Women with breast cancer may benefit from a new type of bra woven from bamboo fibres that experts claim promotes healing and comfort after surgery.
Studies show up to ten per cent of the 20,000 women every year who have mastectomies and reconstruction may develop an infection around the wound.
Trials have shown the THEYA Healthcare underwear has anti-bacterial properties and it is thought it could help prevent bacteria spreading on the skin.
Women with breast cancer may benefit from a new type of bra woven from bamboo fibres that experts claim promotes healing and comfort after surgery
Patients testing the bras said they were more comfortable than existing post-surgical cotton underwear.
Catriona Lawlor, consultant plastic surgeon at St Vincent’s Hospital in Dublin, said: ‘These seem to help shape new breast tissue, which is very important.’
A cast that lets you scratch
A 3D printed ‘spider web’ cast could be the future for healing broken limbs.
The ActivArmor support device, which was invented by a group of entrepreneurs from Colorado, is made using a 3D scan of the patient’s body part, and perfectly protects and holds the damaged part of the limb in place.
The ActivArmor support device, which was invented by a group of entrepreneurs from Colorado, is made using a 3D scan of the patient’s body part
A traditional plaster cast prevents the skin on a broken arm from breathing, which can cause rashes and itching, and cannot get wet.
In contrast, the ActivArmor allows the patient to scratch superficial itches and the wearer can shower and swim without causing damage to the brace.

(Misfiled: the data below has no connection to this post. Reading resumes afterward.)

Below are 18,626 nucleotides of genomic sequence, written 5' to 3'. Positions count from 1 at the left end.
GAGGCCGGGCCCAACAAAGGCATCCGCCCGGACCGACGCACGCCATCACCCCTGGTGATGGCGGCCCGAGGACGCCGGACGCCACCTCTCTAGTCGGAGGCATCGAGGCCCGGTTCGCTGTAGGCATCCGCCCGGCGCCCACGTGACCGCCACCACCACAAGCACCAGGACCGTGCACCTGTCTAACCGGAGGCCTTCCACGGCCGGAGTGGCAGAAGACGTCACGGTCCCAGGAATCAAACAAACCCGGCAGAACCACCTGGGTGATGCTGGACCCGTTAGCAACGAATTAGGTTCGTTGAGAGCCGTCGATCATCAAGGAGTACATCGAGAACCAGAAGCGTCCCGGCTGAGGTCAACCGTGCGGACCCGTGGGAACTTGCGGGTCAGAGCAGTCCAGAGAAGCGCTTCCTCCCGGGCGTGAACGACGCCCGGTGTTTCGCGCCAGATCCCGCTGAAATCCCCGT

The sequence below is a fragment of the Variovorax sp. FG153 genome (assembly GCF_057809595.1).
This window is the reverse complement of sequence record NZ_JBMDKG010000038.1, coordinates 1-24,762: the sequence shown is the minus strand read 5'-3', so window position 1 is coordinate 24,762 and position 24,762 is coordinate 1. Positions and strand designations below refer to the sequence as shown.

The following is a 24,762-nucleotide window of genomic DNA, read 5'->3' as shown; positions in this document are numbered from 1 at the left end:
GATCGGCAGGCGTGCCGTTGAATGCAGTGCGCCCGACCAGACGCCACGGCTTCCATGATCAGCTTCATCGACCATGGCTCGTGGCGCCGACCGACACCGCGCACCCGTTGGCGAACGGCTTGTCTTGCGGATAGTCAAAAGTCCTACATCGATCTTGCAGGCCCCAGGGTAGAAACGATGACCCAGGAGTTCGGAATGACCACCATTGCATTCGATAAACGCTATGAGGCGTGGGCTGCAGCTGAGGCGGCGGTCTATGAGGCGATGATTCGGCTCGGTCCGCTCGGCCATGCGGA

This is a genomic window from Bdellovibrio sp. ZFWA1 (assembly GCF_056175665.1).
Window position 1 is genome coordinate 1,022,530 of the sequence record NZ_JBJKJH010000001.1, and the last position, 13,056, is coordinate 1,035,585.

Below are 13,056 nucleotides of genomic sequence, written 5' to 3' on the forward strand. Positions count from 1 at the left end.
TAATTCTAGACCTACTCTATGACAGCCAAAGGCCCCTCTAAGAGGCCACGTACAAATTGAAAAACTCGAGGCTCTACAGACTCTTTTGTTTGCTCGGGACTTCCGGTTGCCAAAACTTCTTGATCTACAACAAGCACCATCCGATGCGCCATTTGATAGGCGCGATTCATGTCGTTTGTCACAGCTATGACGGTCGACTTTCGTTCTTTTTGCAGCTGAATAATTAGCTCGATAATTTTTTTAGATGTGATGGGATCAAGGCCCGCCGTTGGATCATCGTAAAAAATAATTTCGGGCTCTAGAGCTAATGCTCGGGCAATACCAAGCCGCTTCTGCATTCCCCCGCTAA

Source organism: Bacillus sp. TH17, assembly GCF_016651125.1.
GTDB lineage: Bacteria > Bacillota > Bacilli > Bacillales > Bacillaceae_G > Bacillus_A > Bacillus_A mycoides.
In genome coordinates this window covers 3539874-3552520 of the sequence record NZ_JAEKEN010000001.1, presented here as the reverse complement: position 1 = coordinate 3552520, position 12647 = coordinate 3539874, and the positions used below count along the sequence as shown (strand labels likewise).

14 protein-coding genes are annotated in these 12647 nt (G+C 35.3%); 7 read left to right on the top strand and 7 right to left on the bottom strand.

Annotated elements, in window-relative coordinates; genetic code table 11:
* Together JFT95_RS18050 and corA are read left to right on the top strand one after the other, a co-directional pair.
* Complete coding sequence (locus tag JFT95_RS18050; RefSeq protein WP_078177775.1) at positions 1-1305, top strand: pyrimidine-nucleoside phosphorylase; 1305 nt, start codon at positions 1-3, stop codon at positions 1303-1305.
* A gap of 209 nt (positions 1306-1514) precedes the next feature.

Book at bedtime in an app
After the success of colouring books for grown-ups comes bedtime stories for adults.
Sleep Stories is the latest feature on the meditation app Calm, and aims to help those who struggle to fall asleep.
Calm offers a choice of 23 tales of up to 30 minutes long. Listeners can opt for stories written for the app and classics such as A Midsummer Night’s Dream and The Velveteen Rabbit.
A subscription costs £10.30 a month, or £48 per year.
One in three children are hit by the lung infection bronchiolitis in their first 12 months, yet 50 per cent of parents are unaware of the illness, research has found.
Bronchiolitis is a viral lung infection affecting babies and young children, and is more common during the winter months.
It is the most common cause for hospitalisation in youngsters, with more than 39,000 NHS admissions in 2015. Research carried out by biopharmaceutical company AbbVie found that half of parents with children under five did not even know the infection exists.
A new campaign More Than A Cold, aims to educate parents on signs and risk factors and how the virus is spread.
Men who live near parks and forests may be less likely to develop prostate cancer, according to a new study.
Researchers at the Universities of Quebec and Montreal used satellite images of the homes of about 4,000 men, half of whom were suffering from prostate cancer, and compared the closeness of greenery with the prevalence of disease.
They found that men who were living in greener areas, or had done so in the past ten years, were 20 per cent less likely to develop prostate cancer, regardless of social demographic or lifestyle.
Previous research has associated residential greenness with a lower risk of cardiovascular disease, respiratory problems, stroke and obesity.